After finishing the book I tried to think when was the last time I read something as passionately written and at the same time well-argued as Beyond Chutzpah. I couldn't recall of any. Regardless of its aggressive tone against `The case for Israel', apart from remarkably informing the reader about the enormous injustice suffered by the Palestinians, the book itself is Finkelstein's personal statement against falsehood, misleading and narrow-minded academic scholarship.


Flow My Tears, The Policeman Said (S.F. MASTERWORKS)
Flow My Tears, The Policeman Said (S.F. MASTERWORKS)
by Philip K. Dick
Edition: Paperback
Price: 5.59

2 of 2 people found the following review helpful
5.0 out of 5 stars Where Philip K. Dick meets David Lynch, 5 Jun 2009
This book is like a Lynch movie; think it of it as a sci-fi Mulholland drive but with much better plot. For once more, with his usual exquisite writing style, Dick swirls the conception of his character's reality mixing identities, time and space.

Wonderfully satirical and scathing of the arrogant and shallow Hollywood lifestyle this novel contains all the features that made Dick a distinctive figure in science fiction literature. Drugs, hallucinations, identity fusion, corrupted authority, rotten bureaucracies and competing irreal universes create a noir narration which, if had to be adapted to a film, only the complicated, mad genius of David Lynch could ever satisfyingly handle!

Although not as celebrated as his other novels, definitely one of Dick's best.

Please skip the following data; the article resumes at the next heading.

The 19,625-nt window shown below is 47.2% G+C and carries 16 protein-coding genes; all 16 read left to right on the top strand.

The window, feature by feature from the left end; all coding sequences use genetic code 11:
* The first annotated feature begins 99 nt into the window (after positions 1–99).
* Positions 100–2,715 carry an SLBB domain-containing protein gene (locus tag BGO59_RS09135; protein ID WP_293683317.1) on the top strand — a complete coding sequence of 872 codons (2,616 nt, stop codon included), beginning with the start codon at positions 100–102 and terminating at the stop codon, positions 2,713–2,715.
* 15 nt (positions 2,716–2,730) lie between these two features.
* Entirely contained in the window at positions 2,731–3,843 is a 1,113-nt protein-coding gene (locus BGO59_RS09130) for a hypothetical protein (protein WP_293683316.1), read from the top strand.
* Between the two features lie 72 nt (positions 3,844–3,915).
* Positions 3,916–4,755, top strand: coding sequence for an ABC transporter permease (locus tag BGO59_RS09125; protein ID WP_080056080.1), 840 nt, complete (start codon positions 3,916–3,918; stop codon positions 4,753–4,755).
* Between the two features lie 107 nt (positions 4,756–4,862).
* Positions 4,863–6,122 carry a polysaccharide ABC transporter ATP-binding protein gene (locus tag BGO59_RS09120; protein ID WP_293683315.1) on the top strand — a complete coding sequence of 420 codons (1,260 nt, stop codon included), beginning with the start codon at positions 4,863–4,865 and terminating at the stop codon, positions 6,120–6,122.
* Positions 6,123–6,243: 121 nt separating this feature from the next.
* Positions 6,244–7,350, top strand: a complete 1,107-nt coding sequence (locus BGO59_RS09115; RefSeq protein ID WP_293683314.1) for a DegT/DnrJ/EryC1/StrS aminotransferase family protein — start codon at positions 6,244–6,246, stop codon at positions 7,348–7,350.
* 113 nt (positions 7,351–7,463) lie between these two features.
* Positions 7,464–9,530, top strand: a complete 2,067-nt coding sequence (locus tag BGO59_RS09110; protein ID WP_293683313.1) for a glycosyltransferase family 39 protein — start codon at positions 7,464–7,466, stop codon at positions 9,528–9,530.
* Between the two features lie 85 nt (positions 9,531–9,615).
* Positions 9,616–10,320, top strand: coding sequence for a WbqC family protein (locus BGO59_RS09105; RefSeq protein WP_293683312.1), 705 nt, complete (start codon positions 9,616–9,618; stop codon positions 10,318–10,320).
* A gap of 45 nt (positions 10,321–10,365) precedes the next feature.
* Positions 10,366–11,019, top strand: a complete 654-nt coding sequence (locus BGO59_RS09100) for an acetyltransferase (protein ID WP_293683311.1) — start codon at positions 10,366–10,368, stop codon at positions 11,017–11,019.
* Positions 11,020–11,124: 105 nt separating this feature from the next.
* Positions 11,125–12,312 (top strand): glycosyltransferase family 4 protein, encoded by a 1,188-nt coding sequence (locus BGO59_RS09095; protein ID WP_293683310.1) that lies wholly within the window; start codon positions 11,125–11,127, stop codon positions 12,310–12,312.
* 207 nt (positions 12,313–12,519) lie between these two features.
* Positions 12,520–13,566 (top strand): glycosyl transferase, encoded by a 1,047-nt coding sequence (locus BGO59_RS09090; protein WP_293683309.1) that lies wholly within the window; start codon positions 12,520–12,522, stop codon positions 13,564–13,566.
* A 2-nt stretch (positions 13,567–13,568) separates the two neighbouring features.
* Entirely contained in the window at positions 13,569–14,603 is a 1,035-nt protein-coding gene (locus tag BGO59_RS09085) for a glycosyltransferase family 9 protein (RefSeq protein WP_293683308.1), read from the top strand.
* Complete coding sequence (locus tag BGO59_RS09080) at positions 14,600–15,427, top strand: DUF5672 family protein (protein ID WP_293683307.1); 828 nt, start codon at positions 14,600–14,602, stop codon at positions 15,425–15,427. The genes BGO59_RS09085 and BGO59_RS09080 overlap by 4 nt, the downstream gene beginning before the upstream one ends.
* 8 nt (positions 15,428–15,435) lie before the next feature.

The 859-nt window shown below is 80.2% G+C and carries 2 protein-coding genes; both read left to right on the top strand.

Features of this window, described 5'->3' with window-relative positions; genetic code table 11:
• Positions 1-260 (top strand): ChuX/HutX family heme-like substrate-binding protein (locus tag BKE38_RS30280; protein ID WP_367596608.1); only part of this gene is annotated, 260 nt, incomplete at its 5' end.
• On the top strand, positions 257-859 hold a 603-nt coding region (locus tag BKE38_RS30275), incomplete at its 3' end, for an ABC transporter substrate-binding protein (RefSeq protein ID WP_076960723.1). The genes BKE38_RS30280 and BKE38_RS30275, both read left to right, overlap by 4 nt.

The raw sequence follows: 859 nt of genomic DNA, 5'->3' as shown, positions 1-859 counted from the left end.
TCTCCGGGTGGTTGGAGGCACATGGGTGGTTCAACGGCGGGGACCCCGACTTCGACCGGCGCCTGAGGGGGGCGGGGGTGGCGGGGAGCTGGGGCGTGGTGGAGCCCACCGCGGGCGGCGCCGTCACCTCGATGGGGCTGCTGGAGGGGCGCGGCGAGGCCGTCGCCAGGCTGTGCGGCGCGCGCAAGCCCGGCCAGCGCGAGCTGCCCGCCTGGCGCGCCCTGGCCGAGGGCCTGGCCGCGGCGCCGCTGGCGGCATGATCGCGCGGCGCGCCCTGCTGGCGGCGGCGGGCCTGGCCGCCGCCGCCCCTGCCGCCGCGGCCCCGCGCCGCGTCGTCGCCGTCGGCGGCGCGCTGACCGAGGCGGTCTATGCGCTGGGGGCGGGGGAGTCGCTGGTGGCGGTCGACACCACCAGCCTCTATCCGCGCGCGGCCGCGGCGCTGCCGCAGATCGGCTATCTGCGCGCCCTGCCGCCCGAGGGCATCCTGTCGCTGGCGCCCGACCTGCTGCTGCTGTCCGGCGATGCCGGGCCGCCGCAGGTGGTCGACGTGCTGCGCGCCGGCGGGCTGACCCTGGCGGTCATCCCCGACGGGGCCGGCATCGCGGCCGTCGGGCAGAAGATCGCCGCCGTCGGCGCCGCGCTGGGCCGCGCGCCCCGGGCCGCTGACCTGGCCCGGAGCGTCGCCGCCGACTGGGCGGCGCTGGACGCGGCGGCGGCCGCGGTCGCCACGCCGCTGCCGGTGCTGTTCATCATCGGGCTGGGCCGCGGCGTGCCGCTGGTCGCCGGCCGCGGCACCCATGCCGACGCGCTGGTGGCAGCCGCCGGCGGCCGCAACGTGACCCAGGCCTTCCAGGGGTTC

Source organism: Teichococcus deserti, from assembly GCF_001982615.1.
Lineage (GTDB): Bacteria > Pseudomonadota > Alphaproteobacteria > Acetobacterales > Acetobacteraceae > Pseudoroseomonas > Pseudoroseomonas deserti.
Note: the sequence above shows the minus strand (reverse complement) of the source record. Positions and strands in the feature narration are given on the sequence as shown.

Why We Hate Politics
Why We Hate Politics
by Colin Hay
Edition: Paperback
Price: 14.71

5 of 6 people found the following review helpful
4.0 out of 5 stars A fresh look at political disengagement, 16 May 2009
This review is from: Why We Hate Politics (Paperback)
This book is a well-structured and fresh approach to what is frequently referred to as "political disengagement".

Collin Hay looks extensively at various forms of "depoliticization" and offers local and global "explanations" about the decline of (mainly) institutionalised politics. The most original and crucial part of the book is, in my opinion, the very constructive critique against the decline of social capital, rise of critical citizens and decline electoral turnout arguments, as theories heavily adopting a demand side perspective (basically "putting the blame" on the citizens), overlooking the important role of the supply side (the political elites and political parties).

I found the critique against the critical citizens less persuading than the rest of the arguments, but the book overall is interesting, and most importantly offers an original approach to the, saturated with the same arguments over and over again, debate on political disengagement.


An Introduction to Political Philosophy
An Introduction to Political Philosophy
by Jonathan Wolff
Edition: Paperback
Price: 22.49

3 of 3 people found the following review helpful
5.0 out of 5 stars Short and very comprehensible introduction, 14 May 2009
This is the perfect introductory book for those who can't be bothered to study in depth the massive, and (often) dull political philosophy classics by Penguin editions (you know, the ones with the terrible paper quality and undersized letters that you need a magnifying lens to read).

Professor Wolff has done that for you, and decided to offer one of the simplest (and shortest) introductions to political philosophy. Designed (I believe) principally for Philosophy undergraduates, this book positions ideas such as anarchy, the state, democracy, liberty, property and freedom into political philosophy scrutiny, and analyses their descendance, logic and evolution with lots of clever examples, arguments and counter-arguments.